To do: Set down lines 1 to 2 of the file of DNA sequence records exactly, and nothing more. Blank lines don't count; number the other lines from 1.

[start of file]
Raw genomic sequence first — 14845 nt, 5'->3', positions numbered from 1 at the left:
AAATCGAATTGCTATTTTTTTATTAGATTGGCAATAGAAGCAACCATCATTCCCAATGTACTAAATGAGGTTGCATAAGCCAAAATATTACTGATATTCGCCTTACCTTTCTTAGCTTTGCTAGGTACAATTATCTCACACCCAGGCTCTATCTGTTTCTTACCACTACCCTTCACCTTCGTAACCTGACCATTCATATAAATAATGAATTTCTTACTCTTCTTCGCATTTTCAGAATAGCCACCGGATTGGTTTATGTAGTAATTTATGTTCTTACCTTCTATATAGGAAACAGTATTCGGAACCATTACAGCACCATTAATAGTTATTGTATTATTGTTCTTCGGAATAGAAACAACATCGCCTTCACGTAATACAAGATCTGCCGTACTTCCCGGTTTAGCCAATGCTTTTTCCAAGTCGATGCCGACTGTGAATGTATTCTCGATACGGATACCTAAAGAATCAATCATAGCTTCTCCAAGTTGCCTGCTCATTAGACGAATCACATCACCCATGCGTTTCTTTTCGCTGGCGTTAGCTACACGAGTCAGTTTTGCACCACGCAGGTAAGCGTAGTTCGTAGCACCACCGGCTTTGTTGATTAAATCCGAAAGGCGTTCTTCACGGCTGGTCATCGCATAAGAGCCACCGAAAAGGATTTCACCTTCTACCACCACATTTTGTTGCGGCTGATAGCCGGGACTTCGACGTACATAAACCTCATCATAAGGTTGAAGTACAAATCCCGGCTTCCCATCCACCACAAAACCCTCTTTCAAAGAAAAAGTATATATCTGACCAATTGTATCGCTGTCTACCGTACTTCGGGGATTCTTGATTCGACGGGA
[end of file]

Raw genomic sequence first — 14845 nt, 5'->3', positions numbered from 1 at the left:
AAATCGAATTGCTATTTTTTTATTAGATTGGCAATAGAAGCAACCATCATTCCCAATGTACTAAATGAGGTTGCATAAGCCAAAATATTACTGATATTCGCCTTACCTTTCTTAGCTTTGCTAGGTACAATTATCTCACACCCAGGCTCTATCTGTTTCTTACCACTACCCTTCACCTTCGTAACCTGACCATTCATATAAATAATGAATTTCTTACTCTTCTTCGCATTTTCAGAATAGCCACCGGATTGGTTTATGTAGTAATTTATGTTCTTACCTTCTATATAGGAAACAGTATTCGGAACCATTACAGCACCATTAATAGTTATTGTATTATTGTTCTTCGGAATAGAAACAACATCGCCTTCACGTAATACAAGATCTGCCGTACTTCCCGGTTTAGCCAATGCTTTTTCCAAGTCGATGCCGACTGTGAATGTATTCTCGATACGGATACCTAAAGAATCAATCATAGCTTCTCCAAGTTGCCTGCTCATTAGACGAATCACATCACCCATGCGTTTCTTTTCGCTGGCGTTAGCTACACGAGTCAGTTTTGCACCACGCAGGTAAGCGTAGTTCGTAGCACCACCGGCTTTGTTGATTAAATCCGAAAGGCGTTCTTCACGGCTGGTCATCGCATAAGAGCCACCGAAAAGGATTTCACCTTCTACCACCACATTTTGTTGCGGCTGATAGCCGGGACTTCGACGTACATAAACCTCATCATAAGGTTGAAGTACAAATCCCGGCTTCCCATCCACCACAAAACCCTCTTTCAAAGAAAAAGTATATATCTGACCAATTGTATCGCTGTCTACCGTACTTCGGGGATTCTTGATTCGACGGGA